Kids with type 1 diabetes who spend hours in front of a TV or computer each day may have poorer blood sugar control, a new study suggests.
It's not clear why the relationship exists, and the findings do not prove that "screen time" itself worsens kids' diabetes control.
But factors like obesity, exercise habits and family income did not explain the connection, the study found.
Among 296 children, teens and young adults with type 1 diabetes, those who spent 4 or more hours per day in front of a TV or computer had higher hemoglobin A1C levels -- a measure of blood sugar control over the past few months.
On average, their hemoglobin A1C was 9.3 per cent, versus about 8.5 per cent among their peers who spent less time in front of a screen.
Experts recommend that adults keep their A1C levels below 7 per cent, while levels in children and teens can go as high as 8.5 per cent, depending on their age.
The goal of reining in blood sugar is to help curb the risk of long-term diabetes complications -- which range from heart and kidney disease, to nerve damage to vision loss.
Exactly why screen time was connected to blood sugar control in this study is not clear, according to the researchers, led by Dr. Angela Galler of Charite-Universitatsmedizin Berlin in Germany.
One possibility, they say, is that kids who spend more time in front of the TV or computer snack more often. So it may be more difficult to control their blood sugar than when they stick with more-regular meals.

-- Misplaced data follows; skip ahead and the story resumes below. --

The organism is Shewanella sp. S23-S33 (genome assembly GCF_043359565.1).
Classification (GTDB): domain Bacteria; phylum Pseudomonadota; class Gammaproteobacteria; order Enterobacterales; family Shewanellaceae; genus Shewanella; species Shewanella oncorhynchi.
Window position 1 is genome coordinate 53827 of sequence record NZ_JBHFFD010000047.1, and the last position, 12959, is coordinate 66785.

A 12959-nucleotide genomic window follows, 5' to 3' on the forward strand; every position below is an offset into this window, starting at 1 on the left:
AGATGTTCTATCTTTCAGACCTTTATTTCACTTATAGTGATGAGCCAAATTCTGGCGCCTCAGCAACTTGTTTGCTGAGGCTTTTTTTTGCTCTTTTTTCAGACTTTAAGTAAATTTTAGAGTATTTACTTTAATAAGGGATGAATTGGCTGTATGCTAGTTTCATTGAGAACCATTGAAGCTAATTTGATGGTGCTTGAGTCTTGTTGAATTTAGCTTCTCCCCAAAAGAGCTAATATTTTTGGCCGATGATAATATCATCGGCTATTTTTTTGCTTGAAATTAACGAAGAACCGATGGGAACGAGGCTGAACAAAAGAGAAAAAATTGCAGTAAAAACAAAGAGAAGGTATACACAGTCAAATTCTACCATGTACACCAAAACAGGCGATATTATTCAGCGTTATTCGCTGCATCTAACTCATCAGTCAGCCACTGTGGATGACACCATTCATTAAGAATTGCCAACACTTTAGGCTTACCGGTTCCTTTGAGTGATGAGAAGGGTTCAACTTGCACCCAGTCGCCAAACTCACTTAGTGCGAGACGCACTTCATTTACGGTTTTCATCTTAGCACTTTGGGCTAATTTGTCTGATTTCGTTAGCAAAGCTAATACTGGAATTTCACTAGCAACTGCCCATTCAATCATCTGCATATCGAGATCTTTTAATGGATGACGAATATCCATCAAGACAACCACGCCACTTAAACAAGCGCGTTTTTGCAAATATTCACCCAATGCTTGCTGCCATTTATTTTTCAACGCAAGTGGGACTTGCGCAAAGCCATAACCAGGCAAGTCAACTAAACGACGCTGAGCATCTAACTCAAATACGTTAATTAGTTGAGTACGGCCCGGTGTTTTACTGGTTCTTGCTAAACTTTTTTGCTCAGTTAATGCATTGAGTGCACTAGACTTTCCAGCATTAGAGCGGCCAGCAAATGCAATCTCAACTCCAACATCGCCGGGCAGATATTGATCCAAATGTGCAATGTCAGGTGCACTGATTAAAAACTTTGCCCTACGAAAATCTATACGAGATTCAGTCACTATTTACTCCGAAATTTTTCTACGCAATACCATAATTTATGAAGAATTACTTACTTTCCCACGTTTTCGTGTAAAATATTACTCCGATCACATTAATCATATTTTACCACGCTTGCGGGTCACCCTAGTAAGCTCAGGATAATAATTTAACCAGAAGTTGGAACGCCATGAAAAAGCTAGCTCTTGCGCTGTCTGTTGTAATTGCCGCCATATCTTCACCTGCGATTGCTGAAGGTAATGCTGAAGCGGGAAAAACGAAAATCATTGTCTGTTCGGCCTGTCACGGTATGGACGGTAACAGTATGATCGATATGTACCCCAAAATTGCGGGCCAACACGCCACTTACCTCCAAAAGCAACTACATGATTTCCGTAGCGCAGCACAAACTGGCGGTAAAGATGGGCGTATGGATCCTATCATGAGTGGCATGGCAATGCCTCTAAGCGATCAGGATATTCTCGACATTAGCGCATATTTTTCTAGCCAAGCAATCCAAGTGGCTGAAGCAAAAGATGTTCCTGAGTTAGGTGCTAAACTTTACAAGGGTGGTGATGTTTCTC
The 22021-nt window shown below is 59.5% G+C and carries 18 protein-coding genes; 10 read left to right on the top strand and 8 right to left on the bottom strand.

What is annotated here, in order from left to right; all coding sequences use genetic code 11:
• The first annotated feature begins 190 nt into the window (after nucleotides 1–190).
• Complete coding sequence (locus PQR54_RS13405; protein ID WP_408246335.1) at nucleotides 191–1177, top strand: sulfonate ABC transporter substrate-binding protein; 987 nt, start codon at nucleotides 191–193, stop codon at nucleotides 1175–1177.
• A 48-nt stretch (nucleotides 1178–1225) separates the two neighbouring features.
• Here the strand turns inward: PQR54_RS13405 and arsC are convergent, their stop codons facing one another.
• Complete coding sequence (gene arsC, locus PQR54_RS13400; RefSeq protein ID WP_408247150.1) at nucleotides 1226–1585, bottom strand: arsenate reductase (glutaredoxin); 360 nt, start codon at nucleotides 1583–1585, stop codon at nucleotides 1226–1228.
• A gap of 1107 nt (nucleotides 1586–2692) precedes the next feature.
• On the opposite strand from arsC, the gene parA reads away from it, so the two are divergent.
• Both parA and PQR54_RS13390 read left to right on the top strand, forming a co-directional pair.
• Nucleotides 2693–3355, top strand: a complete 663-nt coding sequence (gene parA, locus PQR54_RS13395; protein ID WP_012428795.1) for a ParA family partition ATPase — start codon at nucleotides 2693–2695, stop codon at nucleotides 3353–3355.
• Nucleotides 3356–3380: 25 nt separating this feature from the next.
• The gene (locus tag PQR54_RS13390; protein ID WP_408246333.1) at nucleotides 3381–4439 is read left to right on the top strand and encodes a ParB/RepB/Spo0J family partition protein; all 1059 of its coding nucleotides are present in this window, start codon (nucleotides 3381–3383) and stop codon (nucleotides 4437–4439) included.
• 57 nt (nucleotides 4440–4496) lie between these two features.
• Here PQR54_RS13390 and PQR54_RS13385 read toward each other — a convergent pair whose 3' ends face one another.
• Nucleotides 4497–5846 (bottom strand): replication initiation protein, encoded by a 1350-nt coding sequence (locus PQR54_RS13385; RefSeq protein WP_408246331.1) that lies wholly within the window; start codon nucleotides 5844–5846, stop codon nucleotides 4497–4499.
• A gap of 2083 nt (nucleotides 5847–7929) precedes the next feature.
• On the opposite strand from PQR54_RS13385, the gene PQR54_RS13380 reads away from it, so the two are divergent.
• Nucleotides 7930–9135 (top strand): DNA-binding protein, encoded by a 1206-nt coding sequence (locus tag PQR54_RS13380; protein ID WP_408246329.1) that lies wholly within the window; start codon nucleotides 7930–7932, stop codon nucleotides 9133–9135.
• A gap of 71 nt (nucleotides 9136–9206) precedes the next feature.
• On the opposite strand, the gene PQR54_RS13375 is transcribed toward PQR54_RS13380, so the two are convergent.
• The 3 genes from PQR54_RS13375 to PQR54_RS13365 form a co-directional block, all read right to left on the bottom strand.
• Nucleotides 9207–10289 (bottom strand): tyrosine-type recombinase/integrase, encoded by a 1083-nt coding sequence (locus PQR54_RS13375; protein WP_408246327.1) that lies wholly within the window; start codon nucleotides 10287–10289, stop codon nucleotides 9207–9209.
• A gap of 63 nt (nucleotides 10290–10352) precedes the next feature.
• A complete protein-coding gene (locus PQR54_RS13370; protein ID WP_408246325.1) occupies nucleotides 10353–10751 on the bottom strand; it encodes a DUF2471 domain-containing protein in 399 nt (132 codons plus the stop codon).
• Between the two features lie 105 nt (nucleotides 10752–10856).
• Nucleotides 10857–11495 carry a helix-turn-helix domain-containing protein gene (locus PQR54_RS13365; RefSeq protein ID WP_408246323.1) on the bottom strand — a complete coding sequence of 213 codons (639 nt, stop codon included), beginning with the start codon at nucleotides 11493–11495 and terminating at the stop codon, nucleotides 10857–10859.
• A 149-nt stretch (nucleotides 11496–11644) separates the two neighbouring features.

People with type 1 diabetes have to inject insulin every day, generally timed around meals, to control their blood sugar levels.
But while snacking could be a culprit, this study cannot really prove that screen time is at all to blame for the poorer blood sugar control, according to Dr. Sanjeev Mehta, a diabetes specialist who was not involved in the research.
One limitation of the study is that it measured kids' screen time and their blood sugar control at one time point.
"So we cannot say that increased media consumption leads to poorer (blood sugar) control," said Mehta, of the Joslin Diabetes Center and Harvard Medical School in Boston.
Another issue, he told Reuters Health in an email, is that the study did not collect information on diet.
So it's not possible to tell whether snacking, or overall eating habits, might explain the findings on screen time.
Mehta said he thinks that screen time would likely play only a small role in why blood sugar control varies from one child to another.
But, he added, it's also something that can be controlled.
"For parents," he said, "I think the message is that lifestyle matters, and represents a modifiable aspect of their childrens' lives."
In this study, kids' reported exercise levels were not related to their blood sugar control.
But the relationship between exercise and blood sugar control is complicated, Mehta explained.
The body's response to exercise varies widely, depending on the person and the type and intensity of the exercise. So physical activity may or may not improve hemoglobin A1C.
Despite that, Mehta said, "certainly, there are great benefits to physical activity, including supporting overall cardiovascular health and the child's quality of life."
So careful attention to diet and exercise is important for all young people with diabetes, Mehta said.
As for screen time, the American Academy of Pediatrics recommends that all children and teenagers spend no more than 2 hours a day in front of a TV or computer.
That's for various reasons, including getting kids off the couch and giving them enough time for a good night's sleep.
SOURCE: Diabetes Care, online